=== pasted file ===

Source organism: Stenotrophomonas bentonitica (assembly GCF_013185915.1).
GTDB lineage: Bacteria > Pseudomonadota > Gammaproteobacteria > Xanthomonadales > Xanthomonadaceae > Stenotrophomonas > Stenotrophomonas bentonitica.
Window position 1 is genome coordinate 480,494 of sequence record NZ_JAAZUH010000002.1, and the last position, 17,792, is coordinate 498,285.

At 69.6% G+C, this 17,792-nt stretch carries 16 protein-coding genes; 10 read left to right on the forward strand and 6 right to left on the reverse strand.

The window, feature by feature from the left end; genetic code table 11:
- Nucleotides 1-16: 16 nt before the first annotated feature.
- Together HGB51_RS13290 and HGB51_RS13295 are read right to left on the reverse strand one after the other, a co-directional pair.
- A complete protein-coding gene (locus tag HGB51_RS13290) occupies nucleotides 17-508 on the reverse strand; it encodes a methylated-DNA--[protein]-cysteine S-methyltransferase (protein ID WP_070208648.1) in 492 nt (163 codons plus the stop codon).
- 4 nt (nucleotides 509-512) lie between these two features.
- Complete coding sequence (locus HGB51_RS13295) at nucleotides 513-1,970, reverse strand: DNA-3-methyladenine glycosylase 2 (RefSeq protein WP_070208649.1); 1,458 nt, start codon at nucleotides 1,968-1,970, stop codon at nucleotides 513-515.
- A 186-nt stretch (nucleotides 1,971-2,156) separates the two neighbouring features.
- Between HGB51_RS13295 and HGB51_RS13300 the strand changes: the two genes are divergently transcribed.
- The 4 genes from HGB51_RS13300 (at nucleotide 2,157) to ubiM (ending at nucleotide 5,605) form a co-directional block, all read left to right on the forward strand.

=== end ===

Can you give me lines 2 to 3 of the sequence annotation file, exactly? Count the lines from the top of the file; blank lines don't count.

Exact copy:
GTDB lineage: Bacteria > Pseudomonadota > Gammaproteobacteria > Xanthomonadales > Xanthomonadaceae > Stenotrophomonas > Stenotrophomonas bentonitica.
Window position 1 is genome coordinate 480,494 of sequence record NZ_JAAZUH010000002.1, and the last position, 17,792, is coordinate 498,285.